"One should be aware that it is literally forbidden to listen to such things. This is how, beginning with small things, one can move from a situation where Torah is genuinely being upheld, to its neglect and to the destruction of religion chas vesholom.

"We ought to rejoice over the swelling of the ranks of those studying Torah and be wary of any influence of Pharaoh's frame of mind, `lest they multiply' (Shemos 1:10). These ideas were always deeply embedded in our national consciousness. Jews always knew that the very greatest merit was to study Torah. They always knew that Torah itself is the solution to all problems."

Common Knowledge

The Rosh Yeshiva then cited several examples of how deeply rooted Torah's supremacy used to be in the minds of even ordinary Jews, men and women alike. "They knew that nothing takes precedence over Torah. Neither the Rebbetzin a'h of ylct'a . . . HaRav Eliashiv . . . nor my own mother a'h, when they married bnei Torah, had any thought or dream of marrying them because they would emerge as the poskim of the generation. They didn't think about that at all. They didn't give a thought to the future or to positions and the like. They were deeply imbued with the straightforward conviction that the husband sits and learns Torah because one has to study Torah for its own sake and that this is our purpose.

"Grandmother a'h always used to say that when they rocked the babies' cribs to put them to sleep and sang, `Lernen Torah, Torah iz die beste sechoirah' (To learn, Torah, Torah is the best merchandise), that was when they infused them with the awareness that Torah study itself is the ultimate purpose. That was the common dream and goal. [It was modified only] if individuals encountered problems, chas vesholom, and felt that their situations were so difficult that they simply couldn't continue.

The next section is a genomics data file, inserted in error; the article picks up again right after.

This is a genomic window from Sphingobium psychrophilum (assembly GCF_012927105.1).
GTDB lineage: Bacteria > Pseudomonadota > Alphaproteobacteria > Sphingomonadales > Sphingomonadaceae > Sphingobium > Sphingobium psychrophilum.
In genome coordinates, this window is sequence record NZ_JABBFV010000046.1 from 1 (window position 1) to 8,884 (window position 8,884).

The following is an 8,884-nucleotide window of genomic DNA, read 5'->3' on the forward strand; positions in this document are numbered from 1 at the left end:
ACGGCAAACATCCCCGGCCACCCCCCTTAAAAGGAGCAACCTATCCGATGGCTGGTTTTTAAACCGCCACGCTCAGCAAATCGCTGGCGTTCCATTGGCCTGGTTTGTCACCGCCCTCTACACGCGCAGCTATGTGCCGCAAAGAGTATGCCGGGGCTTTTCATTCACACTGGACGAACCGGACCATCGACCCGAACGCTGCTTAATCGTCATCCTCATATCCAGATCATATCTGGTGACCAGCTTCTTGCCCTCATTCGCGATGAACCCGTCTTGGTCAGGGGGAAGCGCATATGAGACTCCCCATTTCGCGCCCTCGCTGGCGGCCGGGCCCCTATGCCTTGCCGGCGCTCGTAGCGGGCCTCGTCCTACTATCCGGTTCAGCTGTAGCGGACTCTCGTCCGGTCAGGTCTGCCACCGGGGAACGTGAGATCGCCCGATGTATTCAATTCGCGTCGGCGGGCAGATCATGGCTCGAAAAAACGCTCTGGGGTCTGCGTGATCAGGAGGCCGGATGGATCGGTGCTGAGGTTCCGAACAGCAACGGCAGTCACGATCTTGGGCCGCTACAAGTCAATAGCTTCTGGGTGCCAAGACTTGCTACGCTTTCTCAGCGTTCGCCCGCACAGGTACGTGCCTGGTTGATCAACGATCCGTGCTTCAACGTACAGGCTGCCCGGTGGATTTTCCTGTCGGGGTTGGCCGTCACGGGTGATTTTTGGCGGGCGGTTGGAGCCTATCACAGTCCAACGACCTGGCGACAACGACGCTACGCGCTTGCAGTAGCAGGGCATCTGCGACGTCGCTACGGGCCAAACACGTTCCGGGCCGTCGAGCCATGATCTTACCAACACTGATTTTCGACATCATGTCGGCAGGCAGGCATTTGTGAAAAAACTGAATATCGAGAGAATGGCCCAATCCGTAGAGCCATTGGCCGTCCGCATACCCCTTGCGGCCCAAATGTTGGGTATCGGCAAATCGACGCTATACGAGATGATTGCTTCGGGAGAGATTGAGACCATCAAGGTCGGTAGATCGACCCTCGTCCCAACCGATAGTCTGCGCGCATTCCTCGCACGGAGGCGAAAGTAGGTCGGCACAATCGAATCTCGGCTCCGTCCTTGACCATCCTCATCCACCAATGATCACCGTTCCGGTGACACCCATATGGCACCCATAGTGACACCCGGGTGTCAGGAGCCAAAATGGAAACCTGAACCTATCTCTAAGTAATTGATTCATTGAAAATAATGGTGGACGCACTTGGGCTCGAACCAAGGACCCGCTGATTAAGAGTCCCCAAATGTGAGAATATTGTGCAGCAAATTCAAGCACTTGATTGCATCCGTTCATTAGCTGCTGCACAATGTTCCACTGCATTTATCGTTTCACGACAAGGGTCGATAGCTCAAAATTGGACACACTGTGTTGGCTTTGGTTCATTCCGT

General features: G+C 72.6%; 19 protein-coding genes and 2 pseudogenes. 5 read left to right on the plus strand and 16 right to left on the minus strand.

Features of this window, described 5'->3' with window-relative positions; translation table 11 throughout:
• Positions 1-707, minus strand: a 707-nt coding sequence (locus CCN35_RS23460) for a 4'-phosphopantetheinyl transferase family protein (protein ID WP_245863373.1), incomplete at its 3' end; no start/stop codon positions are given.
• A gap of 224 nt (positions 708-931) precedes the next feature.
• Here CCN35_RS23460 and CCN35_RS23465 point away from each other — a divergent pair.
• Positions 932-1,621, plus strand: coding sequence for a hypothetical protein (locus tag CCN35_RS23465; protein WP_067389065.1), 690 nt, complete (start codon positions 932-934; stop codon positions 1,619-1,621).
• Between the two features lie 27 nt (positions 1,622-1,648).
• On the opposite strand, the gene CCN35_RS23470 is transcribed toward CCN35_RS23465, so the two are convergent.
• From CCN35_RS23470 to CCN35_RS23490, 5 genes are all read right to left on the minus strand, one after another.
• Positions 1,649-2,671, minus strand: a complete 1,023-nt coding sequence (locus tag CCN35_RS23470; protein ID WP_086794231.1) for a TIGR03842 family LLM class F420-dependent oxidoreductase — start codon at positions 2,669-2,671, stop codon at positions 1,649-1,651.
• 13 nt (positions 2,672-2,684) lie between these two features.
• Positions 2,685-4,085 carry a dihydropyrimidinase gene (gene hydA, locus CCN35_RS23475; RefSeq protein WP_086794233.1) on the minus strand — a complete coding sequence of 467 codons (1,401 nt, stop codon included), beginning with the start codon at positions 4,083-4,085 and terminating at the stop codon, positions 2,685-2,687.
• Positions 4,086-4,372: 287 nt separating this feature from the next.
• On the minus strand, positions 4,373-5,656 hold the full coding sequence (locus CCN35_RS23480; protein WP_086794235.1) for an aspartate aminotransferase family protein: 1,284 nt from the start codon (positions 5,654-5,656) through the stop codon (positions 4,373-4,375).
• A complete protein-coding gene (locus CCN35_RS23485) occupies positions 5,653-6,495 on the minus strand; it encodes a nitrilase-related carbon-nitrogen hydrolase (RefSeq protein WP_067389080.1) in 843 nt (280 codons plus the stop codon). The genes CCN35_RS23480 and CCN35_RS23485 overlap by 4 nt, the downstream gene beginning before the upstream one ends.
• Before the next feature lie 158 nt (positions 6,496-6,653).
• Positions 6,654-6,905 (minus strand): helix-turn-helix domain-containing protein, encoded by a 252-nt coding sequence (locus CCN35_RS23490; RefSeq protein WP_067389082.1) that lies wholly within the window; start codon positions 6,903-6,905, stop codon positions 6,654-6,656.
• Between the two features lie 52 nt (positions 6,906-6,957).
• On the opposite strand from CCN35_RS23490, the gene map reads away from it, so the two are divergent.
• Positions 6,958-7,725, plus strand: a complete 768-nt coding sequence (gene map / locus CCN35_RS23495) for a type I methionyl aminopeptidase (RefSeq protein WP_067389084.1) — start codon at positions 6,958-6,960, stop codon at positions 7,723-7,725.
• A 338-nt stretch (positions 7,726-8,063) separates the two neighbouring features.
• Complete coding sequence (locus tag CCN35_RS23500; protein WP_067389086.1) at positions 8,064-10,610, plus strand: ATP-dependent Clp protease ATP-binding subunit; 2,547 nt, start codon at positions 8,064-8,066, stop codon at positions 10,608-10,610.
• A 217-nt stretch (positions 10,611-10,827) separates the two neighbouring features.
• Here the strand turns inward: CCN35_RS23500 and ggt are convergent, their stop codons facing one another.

"We saw that our own forbears did not leave Torah even when they hungered for bread but even those who were not on such a level of self-sacrifice, did not easily make the decision [to leave learning] because they had been brought up not to see this [path] as their future. Even when there was literally no choice, they took the step with dreadful pain. I still heard from Yidden who got to the stage where there was no food left at all, yet when they parted from the gemora it was literally Tisha B'Av for them!

"Granted, one can't give guidelines that fit each and every individual situation. Only Hakodosh Boruch Hu is capable of judging each case on its own merits . . . What I am talking about is something else entirely. We are not just dealing with this or that individual who finds things hard and decides to leave. There are people with personal agendas who are creating an atmosphere that can chas vesholom develop into an outlook, of [legitimizing] seeking other solutions and who are elevating and valuing their idea. This is a terrible blow, for here we are dealing with Torah, the Jewish religion's heart of hearts.

"This approach is a dreadful insult and a disgrace to the ideals to which our teachers devoted themselves. How much blood has been spilled -- how much have we fought through the ages -- in order to acknowledge that Torah is the main thing and that we have nothing else? Truly, we have nothing left but this Torah!"

The Dangers and the Dividends

"The danger is not confined to the weakening Torah study. It is well-known that the beginning of all spiritual deterioration is a diminishing of toil in Torah. When there is a drop in the fulfillment of, `If you proceed in [accordance with] my statutes -- that you should toil in Torah' (Vayikra 26:3, Rashi), the very worst manifestations of, `lest your hearts turn and you stray' (Devorim 11:16) are in the offing.